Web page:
The United States withheld judgement on the newly announced Palestinian National Unity Government. "We will wait until the Government is actually in place and we have an understanding of what their platform will be before we make any final judgements about it," State Department spokesman Sean McCormack said. (AFP)

Arab League Secretary-General Amre Moussa commended the formation of a Palestinian National Unity Government and urged the international community to lift a year-old aid boycott. "It is an important step towards ending political tensions, which will allow Palestinians to focus on their main cause: the creation of a Palestinian State with [East] Jerusalem as its capital," Mr. Moussa said in a statement. "The formation of the Palestinian National Unity Government is crucial to achieving stability and taking forward the peace process, which President Mahmoud Abbas leads in the name of every Palestinian," Mr. Moussa added. He called on the Quartet and the international community to immediately lift the blockade and put an end to all forms of boycott" on the Palestinians. (AFP)

The Deutsche Presse-Agentur published the following names of the members of the new Palestinian Unity Government cabinet, to be presented to parliament for ratification in two days: Prime Minister, Ismail Haniyeh (Hamas); Deputy Prime Minister, Azzam al-Ahmad (Fatah); Finance Minister, Salam Fayyad (Third Way Party); Foreign Minister, Ziyad Abu Amr (Independent); Interior Minister, Hani al-Kassami (Independent); Tourism Minister, Kholood D'eibes (Independent); Health Minister, Radwan al-Akhras (Fatah); Labour Minister, Mahmoud al-Aloul (Fatah); Transport Minister, Sa'di al-Kronz (Fatah); Prisoners Affairs Minister, Suleiman Abu Sneinah (Fatah); Education Minister, Nasser al-Deen Asha'er (Hamas); Telecommunications Minister, Yousef al-Mansi (Hamas); Moslem Properties Minister, Hussein al-Tartoori (Hamas); Planning Minister, Samir Abu Eisha (Hamas); Sports Minister, Bassem N'aime (Hamas); Justice Minister, Ali Sartawi (Hamas); Agriculture Minister - Mohamed el-Agha (Hamas); Municipal Affairs Minister, Mohamed al-Barghouthi (Hamas); Culture Minister, Bassam al-Salhi (People's Party); Information Minister, Mustafa al-Barghouti (Independent Palestine); Economics Minister - Zeyad al-Zazza (Hamas); Social Welfare Minister, Salleh Zeidan (Democratic Front); Public Works Minister, Sameeh el-Abbed (Fatah); Without Portfolio, Wasfi Qubaha (Hamas); and Women's Affairs Minister - still be chosen. (DPA, Ma’an News Agency)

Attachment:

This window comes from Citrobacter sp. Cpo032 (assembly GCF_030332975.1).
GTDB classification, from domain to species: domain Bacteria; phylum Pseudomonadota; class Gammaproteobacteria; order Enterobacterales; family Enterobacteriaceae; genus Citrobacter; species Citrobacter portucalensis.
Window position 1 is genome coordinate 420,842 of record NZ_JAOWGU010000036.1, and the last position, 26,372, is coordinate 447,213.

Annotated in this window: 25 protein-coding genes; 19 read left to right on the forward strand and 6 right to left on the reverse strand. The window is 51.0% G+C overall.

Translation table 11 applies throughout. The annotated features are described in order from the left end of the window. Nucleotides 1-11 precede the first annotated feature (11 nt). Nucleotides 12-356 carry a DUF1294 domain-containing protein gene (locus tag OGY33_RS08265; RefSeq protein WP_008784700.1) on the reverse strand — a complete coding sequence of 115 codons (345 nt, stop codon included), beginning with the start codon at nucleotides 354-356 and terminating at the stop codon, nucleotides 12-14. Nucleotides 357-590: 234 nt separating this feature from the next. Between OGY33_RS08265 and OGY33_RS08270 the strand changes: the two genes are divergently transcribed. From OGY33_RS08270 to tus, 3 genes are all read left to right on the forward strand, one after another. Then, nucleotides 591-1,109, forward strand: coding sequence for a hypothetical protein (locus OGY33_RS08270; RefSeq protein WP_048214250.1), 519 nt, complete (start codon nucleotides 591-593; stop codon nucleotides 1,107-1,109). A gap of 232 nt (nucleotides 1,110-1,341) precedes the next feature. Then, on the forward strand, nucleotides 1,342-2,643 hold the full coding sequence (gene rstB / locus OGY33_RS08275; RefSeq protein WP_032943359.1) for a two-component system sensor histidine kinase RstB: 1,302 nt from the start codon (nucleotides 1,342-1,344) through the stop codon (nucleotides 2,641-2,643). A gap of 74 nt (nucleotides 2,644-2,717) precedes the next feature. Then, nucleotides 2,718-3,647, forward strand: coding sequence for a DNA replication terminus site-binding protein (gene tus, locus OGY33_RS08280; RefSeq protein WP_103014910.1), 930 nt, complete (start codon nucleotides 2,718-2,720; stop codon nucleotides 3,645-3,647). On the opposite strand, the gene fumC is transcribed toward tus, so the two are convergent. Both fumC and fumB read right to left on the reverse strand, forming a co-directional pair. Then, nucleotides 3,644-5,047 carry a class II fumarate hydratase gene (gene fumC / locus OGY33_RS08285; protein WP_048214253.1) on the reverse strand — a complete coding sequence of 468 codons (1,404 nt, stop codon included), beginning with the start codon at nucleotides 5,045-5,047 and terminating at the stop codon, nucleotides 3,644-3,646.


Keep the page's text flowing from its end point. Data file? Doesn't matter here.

The BBC said that there was still no word on the whereabouts of its correspondent, Alan Johnston, abducted in Gaza three days ago, and made a fresh appeal for his safe return. PA Prime Minister Haniyeh had condemned the abduction and said he had ordered security forces to search for the kidnappers. (AP)


A member of the Palestinian military intelligence was killed in unknown circumstances in the Gaza Strip. Another member was seriously wounded. Both men were shot by unidentified gunmen near the Deit Al-Balah cemetery in the central Gaza Strip. Both men were reported to be loyal to PA President Abbas. (Ha’aretz, Ma’an News Agency, Reuters)